Dr. Michael Henrichs is a recent graduate of Cleveland Chiropractic College and a native of Carlisle as well as a graduate of Upper Iowa where he played collegiate baseball. Dr. Michael is also an avid outdoorsman and will utilize his impressive clinical experiences from the Kansas City VA Medical Center where he worked directly with military veterans and other healthcare professionals (MDs, DPTs, Orthopeadic surgeons, etc) to return our nation’s heroes to a pain-free life. He also plans to utilize his experiences as a collegiate athlete to help those in pain to return to sport following an injury.
Dr. Michael is currently building out his schedule and accepting new patient. Dr. Michael specializes in the treatment of sport injuries, low back and neck pain as well as sciatica.
For those that would like to schedule with Dr. Michael, he is offering free first-time evaluations for those that schedule with him before the end of the month (January). This is normally a $126 value.
To schedule an appointment with Dr. Michael use the Appointment Request button and specify “Dr. Michael Free” in the Reason for Visit.
In this week’s video I’ll help you understand how to differentiate between these three sources, who typically suffers from these conditions, and why it’s important to know where your sciatica is coming from.
Having a headache can be absolutely debilitating. There is not another pain that will throw a wrench in my day like that of a headache.
But did you know that there are four different types of headaches?
Four different types of headaches
Understanding which type of headache you are experiencing is very important as it dictates what your course of action should be for treatment and relief.
In this week’s Movement Monday video I outline some common misconceptions surrounding headaches, what differentiates the different types of headaches, and what you should do to find relief for you headache.
The plantar fascia is a strong fibrous band of tissue on the bottom side of the foot.The plantar fascia runs from the calcaneus (heel) and fans out to each of the metatarsal heads (base of each toe).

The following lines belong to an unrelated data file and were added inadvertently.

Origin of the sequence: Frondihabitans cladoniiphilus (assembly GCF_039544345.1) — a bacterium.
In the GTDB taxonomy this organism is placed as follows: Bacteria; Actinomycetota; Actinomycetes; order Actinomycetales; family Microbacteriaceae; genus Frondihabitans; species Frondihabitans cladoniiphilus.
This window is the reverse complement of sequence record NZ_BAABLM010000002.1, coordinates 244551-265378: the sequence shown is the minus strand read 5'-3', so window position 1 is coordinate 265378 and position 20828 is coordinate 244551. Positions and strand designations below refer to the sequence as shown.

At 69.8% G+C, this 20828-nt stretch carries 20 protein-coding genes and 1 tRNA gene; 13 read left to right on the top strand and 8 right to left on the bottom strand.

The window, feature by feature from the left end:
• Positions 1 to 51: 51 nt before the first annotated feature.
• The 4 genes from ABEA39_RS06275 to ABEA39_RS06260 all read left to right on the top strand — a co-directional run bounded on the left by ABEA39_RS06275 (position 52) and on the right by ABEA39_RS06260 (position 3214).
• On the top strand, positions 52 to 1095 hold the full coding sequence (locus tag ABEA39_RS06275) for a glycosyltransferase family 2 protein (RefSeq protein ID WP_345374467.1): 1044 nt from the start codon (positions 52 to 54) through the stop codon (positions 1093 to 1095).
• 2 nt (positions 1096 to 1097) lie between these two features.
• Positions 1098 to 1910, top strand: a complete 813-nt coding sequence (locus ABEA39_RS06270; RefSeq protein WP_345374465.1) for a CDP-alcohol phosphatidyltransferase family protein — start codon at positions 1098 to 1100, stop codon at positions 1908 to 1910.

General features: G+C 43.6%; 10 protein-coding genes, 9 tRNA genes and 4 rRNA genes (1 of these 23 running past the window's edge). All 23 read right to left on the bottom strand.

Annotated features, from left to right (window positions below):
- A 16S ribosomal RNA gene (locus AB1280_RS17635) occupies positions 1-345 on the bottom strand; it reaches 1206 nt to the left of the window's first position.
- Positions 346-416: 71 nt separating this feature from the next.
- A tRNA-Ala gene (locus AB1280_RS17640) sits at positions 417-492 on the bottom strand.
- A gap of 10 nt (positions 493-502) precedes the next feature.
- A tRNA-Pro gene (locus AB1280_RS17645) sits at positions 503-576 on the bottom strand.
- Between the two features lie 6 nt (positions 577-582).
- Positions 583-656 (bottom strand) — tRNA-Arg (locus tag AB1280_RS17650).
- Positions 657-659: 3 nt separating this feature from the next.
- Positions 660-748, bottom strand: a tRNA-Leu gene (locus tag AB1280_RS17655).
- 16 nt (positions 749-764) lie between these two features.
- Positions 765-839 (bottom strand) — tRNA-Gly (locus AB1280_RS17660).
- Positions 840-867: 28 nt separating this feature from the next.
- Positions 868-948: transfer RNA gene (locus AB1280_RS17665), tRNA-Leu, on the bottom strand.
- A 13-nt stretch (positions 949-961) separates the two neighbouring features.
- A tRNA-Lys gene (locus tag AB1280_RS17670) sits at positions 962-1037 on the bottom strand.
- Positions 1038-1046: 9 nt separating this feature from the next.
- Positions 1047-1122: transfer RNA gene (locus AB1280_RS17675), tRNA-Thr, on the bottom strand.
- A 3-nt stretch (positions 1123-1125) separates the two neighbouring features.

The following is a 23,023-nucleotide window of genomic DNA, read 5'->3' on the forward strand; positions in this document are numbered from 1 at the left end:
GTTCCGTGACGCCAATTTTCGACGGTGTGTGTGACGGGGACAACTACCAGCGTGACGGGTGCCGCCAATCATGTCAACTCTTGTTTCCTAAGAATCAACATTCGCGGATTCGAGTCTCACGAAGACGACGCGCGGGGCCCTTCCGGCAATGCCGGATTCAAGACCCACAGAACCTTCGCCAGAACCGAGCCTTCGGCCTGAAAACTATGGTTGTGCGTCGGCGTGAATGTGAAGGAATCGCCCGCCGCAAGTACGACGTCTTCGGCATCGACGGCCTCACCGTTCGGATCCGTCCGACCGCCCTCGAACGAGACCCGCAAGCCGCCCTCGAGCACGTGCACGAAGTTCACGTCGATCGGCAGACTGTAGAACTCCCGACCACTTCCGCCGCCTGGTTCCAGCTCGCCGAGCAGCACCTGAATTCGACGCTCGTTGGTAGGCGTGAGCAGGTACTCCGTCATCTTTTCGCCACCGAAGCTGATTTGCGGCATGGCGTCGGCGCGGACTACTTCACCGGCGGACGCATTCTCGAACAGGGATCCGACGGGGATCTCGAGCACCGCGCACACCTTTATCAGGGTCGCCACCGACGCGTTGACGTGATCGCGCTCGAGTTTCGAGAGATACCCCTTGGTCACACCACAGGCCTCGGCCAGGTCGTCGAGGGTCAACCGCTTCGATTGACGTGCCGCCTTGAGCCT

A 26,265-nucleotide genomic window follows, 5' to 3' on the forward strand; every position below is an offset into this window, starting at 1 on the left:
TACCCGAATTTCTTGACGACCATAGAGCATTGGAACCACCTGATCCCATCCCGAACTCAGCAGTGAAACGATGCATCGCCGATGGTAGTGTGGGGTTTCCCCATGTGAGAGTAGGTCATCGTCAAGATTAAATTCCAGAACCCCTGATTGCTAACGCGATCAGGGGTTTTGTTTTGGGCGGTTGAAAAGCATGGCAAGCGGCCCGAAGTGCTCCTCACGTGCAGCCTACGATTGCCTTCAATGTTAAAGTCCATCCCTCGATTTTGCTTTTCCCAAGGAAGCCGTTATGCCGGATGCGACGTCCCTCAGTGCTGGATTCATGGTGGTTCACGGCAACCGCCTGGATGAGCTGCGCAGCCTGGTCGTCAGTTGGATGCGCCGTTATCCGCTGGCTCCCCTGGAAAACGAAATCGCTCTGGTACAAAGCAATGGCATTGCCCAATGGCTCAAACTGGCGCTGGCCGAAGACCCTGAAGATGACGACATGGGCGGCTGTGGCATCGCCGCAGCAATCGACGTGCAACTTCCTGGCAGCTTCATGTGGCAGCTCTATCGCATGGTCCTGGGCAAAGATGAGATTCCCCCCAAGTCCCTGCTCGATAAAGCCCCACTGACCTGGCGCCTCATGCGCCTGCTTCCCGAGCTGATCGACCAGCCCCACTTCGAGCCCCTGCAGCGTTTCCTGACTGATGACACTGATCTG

This fibrous tissue plays a critical role in establishing the longitudinal arch of a person’s foot.The arch of one’s foot allows us to absorb and transmit the forces more efficiently than a flat surface – similar to that of a spring.
Classically, injuries to the plantar fascia will manifest as intense heel pain that is worse with the first step out of bed in the morning.That heel pain is due to micro-tearing and subsequent inflammation or degeneration of the plantar fascia.There are a multitude of reasons why one’s plantar fascia would develop tears, but we can think of them all in two broad categories:
– Increased tension through the plantar fascia
– Dysfunction within the secondary structures associated with establishing the arch
Increased tension through the plantar fascia is caused when a person has either tissue length inequalities or sliding surface dysfunction in the posterior chain of the lower extremity.Tissue length inequalities represent shortened soft tissues.Every tissue has a proper physiological length as well as sliding surface function.Sliding surface function represents that ability of our tissues to slide and glide across each other.When adhesions develop within or between our tissues, it limits the contractibility, slide, and glide of our soft tissues.
As stated before, the plantar fascia plays a role in establishing the arch of the foot.Another group of structures that are responsible for establishing that arch are the intrinsic muscles of the foot.The plantar fascia and the intrinsic muscles have a symbiotic relationship.They work together to accomplish a task – maintaining the arch.When one does not do its duty, the other must pick up the slack.Commonly, the intrinsic muscles become under-facilitated and dysfunctional.
Did you know that March is Low Back Pain Awareness Month?
With it being March, I wanted to let you know about a piece of research that goes hand-in-hand with Low Back Pain Awareness.
The Spine Journal(the leading journal for treatment of spinal disorders) recently published an article that highlighted research in support of chiropractic care for the treatment of chronic low back pain.
Not only was chiropractic care shown effective for resolving the low back pain, but it also was shown to prevent further/future problems.
Which is extremely exciting news!
It’s one thing to feel better short-term, it’s a HUGE success when you can avoid back pain long-term (without the use of drugs or surgery).
If you want to see the rest of details of the study, you should watch this week’s Movement Monday video!